|Ian Woo, 'We Have Crossed the Lake', image used with permission of the artist|
|Ian Woo, 'The Great Interior', image used with permission of the artist|
I loved the work by Abstract painter Ian Woo in his review show at the Institute of Contemporary Art, Lasalle College of Fine Arts, SIngapore. I included a review of the show in a piece about contemporary art in Singapore I recently had posted on 'The Art Life' http://theartlife.com.au/?p=5698.
Here are my thoughts about the exhibition:
Lyrical and beautiful, without ever descending into empty gesture, or becoming formulaic, Woo’s body of work reveals a practice of unremitting commitment and a single-minded examination of the possibilities of colour, mark and surface. Owing a debt to Philip Guston and Susan Rothenberg, as well as to canonical abstract painters of the mid-20th century such as Kline or Motherwell, the works represent nevertheless a powerful and idiosyncratic visual language all his own. In works such as ‘We Have Crossed the Lake’, 2009, the figure-ground relationships demonstrate a confident knowledge that what is left out is just as important as what is shown. An energetic calligraphy of white and black lines scrawls with apparent abandon across the surface of the work, yet underlying the gestural mark-making is a sure, spare restraint which derives from his evident knowledge of Chinese ink-painting traditions.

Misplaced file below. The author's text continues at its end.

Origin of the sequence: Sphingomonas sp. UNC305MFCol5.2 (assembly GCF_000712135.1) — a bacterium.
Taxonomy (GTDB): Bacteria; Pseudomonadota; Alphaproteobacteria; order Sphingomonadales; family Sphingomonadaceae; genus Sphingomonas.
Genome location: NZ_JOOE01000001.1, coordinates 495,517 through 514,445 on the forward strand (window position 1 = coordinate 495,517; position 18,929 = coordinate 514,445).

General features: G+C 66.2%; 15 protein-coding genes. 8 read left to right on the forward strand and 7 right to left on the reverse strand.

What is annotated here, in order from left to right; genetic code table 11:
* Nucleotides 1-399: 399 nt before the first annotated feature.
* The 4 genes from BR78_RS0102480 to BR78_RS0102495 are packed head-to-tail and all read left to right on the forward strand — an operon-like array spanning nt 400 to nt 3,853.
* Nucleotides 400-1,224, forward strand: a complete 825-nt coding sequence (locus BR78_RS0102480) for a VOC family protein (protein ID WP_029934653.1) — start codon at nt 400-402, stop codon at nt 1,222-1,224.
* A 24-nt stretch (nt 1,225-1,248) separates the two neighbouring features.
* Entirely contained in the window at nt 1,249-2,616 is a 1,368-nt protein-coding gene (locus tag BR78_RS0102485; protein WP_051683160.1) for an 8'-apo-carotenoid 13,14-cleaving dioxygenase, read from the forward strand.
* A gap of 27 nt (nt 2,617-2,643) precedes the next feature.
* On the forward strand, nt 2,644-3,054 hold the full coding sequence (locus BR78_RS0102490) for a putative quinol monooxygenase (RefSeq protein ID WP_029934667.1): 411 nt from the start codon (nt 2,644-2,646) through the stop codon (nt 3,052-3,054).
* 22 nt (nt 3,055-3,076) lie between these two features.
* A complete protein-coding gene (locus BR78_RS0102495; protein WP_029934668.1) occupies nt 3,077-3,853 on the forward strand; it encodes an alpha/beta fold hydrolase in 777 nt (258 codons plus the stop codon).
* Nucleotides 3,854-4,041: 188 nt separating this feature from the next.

Playing with hard edge shapes versus lyrical, smoky drifts of grey and ochre, an earlier work such as Before I give an answer I see a flower indicates more obviously the artist’s influence from New York painters such as Guston. The ethereal drawn lines of The Clearest Symbol, dating from 1997, tantalise with hints of mysterious half-seen objects or landscapes. The subtlety of the grey washes and stains and the spare restraint of the floating forms evoke a dream-like state. Large ink drawings in this show reinforced this sense of meditation – a surprising calm as many of the individual works are so filled with energy and crammed with disparate shapes, colours and forms. Woo has said he is interested in complication, confusion and connection, and this sense that the artist is working out difficult problems on the surface of each painting is a thread running through this show.
Ian Woo, Before I Give an Answer I See a Flower, image used with permission of the artist
'We have crossed the lake', indeed.
|Lasalle College of Fine Arts Buildings, Singapore|